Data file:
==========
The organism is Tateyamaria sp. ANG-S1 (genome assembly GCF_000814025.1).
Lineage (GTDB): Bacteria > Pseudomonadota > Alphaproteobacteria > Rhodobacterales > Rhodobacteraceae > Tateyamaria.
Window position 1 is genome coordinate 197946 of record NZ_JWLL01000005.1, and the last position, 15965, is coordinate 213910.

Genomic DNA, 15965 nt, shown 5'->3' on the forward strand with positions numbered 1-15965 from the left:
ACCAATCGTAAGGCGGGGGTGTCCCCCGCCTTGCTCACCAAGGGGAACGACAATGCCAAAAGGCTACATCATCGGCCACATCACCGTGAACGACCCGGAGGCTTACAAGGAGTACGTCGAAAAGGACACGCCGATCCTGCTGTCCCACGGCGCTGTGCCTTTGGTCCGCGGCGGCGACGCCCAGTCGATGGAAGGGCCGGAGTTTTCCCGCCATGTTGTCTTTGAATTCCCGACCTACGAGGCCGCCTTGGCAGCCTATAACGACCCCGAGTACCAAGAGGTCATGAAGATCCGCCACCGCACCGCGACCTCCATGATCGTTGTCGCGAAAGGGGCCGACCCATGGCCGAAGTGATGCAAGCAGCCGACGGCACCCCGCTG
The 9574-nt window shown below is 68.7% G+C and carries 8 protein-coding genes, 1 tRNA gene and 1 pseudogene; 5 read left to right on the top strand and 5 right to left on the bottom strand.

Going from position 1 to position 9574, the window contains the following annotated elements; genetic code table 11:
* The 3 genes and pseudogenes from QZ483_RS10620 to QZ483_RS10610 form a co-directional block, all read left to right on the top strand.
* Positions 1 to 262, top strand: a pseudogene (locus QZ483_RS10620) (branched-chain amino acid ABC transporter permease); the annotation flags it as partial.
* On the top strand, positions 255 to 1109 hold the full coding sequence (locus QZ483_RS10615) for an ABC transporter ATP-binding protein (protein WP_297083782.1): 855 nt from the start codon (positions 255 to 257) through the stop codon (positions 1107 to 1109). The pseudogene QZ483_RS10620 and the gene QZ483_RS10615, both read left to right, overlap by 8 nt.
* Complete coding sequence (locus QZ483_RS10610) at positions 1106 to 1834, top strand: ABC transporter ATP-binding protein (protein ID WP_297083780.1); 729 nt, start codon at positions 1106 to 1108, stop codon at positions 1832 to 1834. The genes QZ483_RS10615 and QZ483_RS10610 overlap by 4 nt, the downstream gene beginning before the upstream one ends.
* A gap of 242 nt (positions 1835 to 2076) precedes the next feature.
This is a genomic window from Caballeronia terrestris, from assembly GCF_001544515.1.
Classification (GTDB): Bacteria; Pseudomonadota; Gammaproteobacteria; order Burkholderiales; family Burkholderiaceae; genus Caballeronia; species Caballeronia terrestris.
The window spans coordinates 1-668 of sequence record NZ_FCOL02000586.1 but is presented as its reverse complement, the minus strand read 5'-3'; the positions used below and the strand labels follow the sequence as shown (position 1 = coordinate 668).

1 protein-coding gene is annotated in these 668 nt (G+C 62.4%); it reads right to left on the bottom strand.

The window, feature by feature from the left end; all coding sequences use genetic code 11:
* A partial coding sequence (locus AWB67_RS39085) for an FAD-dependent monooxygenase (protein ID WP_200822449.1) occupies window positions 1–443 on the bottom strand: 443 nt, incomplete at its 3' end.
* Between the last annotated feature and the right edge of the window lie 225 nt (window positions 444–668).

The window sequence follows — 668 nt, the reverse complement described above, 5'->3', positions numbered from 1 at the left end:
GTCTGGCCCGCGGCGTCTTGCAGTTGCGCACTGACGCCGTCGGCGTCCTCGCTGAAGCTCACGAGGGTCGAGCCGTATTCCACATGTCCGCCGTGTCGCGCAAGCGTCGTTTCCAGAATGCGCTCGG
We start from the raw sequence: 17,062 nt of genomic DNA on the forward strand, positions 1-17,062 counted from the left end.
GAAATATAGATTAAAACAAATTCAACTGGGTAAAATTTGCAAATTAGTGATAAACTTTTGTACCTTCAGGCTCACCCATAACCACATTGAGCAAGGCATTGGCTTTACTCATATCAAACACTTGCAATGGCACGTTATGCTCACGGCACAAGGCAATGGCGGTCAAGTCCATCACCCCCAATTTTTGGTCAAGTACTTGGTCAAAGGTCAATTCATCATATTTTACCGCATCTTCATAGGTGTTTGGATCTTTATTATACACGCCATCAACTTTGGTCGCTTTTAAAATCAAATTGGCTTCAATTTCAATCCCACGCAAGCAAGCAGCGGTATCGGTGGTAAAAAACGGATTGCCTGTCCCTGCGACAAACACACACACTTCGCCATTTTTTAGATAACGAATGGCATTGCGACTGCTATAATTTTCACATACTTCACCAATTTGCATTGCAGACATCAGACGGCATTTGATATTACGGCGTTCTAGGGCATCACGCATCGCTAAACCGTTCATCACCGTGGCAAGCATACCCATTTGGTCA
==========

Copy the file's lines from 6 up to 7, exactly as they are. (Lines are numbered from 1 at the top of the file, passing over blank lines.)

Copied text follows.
The 9574-nt window shown below is 68.7% G+C and carries 8 protein-coding genes, 1 tRNA gene and 1 pseudogene; 5 read left to right on the top strand and 5 right to left on the bottom strand.

Going from position 1 to position 9574, the window contains the following annotated elements; genetic code table 11: